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Lloyd George and Land Reform: The Welsh Context

David Lloyd George was undoubtedly the outstanding Welsh political figure of the late nineteenth century and the first half of the twentieth century.1 Among the multifarious themes that intersected with his career, one of the most long-lasting was his devotion to land reform and to attacking the role of landowners in society and politics.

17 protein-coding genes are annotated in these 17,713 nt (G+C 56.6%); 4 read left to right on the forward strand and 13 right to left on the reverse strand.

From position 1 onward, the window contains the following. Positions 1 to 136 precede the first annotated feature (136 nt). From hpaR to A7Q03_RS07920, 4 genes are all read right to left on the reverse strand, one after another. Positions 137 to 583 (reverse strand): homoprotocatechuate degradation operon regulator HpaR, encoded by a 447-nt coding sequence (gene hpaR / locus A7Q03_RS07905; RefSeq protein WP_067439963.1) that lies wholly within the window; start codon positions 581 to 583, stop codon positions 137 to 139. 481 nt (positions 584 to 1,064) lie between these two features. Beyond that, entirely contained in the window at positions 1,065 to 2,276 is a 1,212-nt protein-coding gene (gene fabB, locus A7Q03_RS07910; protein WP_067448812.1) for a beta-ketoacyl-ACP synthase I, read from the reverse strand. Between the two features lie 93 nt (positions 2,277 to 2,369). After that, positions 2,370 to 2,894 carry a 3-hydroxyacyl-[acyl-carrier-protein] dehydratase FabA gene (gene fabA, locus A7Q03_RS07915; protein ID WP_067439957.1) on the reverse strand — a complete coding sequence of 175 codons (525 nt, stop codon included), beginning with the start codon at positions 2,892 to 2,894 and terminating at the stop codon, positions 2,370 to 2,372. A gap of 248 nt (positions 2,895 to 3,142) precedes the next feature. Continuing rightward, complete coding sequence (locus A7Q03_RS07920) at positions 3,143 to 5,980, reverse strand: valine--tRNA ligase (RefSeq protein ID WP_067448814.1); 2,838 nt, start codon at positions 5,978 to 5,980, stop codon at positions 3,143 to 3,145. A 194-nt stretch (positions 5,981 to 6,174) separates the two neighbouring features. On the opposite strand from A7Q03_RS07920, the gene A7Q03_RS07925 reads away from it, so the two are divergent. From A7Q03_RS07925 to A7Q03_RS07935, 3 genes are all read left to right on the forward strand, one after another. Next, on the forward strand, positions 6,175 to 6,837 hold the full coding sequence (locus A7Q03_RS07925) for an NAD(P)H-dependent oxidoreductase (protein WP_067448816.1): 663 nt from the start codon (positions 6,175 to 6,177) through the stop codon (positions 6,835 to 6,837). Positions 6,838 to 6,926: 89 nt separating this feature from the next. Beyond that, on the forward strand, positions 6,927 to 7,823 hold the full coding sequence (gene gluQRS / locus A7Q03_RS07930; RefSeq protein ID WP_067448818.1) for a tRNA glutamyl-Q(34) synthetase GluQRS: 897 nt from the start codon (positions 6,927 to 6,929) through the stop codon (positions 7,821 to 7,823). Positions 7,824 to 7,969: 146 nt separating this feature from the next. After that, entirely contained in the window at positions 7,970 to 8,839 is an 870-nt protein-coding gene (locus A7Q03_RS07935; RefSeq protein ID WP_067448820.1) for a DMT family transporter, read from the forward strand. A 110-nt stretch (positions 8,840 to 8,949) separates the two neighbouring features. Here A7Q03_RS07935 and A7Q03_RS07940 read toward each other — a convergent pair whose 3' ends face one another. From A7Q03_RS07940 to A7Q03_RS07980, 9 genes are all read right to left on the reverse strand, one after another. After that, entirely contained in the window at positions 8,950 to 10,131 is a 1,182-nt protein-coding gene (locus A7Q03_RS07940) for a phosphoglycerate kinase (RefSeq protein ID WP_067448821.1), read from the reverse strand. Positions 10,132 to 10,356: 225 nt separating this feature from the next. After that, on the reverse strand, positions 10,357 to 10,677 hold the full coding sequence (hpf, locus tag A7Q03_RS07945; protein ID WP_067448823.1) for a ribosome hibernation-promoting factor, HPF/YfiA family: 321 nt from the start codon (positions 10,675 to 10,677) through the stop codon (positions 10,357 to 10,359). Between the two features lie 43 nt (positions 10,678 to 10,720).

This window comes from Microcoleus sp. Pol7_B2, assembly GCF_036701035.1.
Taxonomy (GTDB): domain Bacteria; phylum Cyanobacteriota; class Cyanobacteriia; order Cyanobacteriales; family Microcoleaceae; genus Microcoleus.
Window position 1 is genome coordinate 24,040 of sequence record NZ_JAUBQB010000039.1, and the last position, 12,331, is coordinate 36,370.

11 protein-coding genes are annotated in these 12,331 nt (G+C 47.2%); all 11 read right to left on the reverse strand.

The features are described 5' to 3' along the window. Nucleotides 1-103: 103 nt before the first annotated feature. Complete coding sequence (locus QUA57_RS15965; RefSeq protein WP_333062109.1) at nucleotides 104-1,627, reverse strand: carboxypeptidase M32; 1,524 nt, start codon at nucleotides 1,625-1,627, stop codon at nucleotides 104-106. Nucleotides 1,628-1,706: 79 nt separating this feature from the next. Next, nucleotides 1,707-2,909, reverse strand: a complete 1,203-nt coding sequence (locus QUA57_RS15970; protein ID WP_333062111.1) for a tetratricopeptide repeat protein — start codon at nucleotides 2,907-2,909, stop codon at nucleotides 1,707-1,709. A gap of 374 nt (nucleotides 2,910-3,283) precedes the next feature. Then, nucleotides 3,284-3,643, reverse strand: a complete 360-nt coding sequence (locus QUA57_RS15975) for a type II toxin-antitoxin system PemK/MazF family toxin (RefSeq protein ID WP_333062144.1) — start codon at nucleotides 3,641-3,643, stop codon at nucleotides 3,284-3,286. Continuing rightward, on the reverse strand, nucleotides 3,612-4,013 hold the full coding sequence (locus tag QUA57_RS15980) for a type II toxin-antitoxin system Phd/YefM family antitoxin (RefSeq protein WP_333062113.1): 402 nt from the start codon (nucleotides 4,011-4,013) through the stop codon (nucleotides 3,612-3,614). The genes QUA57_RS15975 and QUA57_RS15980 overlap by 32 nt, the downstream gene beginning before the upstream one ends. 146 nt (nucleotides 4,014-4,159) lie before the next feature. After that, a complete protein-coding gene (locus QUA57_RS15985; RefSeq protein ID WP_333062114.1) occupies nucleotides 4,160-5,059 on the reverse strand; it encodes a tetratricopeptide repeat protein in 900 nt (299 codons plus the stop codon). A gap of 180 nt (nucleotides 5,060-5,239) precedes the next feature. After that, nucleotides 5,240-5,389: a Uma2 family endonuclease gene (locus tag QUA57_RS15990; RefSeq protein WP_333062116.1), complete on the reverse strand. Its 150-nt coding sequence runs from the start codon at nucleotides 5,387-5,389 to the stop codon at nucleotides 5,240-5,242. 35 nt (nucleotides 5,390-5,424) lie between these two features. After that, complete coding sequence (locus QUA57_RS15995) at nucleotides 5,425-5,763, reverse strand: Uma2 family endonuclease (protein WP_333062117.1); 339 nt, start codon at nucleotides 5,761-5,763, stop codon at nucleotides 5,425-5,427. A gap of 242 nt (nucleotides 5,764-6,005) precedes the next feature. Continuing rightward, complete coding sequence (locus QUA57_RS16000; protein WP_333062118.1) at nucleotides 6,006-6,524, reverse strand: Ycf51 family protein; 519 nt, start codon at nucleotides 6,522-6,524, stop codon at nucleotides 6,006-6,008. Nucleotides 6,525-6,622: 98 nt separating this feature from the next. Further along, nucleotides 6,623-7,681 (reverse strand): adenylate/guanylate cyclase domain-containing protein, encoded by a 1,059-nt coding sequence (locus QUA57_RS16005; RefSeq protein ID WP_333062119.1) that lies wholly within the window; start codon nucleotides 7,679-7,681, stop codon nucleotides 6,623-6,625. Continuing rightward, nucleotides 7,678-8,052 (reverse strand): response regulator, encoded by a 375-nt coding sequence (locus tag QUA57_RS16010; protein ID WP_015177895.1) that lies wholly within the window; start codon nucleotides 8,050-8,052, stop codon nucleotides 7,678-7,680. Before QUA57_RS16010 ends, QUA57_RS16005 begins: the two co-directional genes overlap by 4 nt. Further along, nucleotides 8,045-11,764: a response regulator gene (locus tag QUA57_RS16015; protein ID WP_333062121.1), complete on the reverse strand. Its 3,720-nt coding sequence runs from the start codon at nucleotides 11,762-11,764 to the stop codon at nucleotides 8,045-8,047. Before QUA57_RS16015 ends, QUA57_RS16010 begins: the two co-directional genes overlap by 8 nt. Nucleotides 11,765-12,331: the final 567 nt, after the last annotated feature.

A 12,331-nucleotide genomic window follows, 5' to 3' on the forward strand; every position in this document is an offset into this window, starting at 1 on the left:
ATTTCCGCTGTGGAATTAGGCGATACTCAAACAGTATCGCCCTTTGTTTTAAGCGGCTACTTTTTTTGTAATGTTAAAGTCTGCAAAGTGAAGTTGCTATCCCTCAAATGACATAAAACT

This concept played a crucial role in Lloyd George’s political life at a number of points and this article concentrates on three of the most significant of these events: the role of the famous land taxes in his 1909 ‘People’s Budget’; the land enquiry and land campaign that Lloyd George initiated in 1912-14 to provide the centrepiece of the Liberal election strategy in the next general election, which was due in 1915; and finally Lloyd George’s second land campaign of 1925-9, which he hoped would prove crucial to a great Liberal revival in the post-First World War era.2 Lloyd George’s persistent commitment to land reform raises an important question about whether there were consistent themes in the career in this most protean of politicians. This article seeks to provide some indications towards an answer, by determining to what extent this central element in Lloyd George’s political agenda was shaped by his early life in north west Wales and his engagement with its political culture.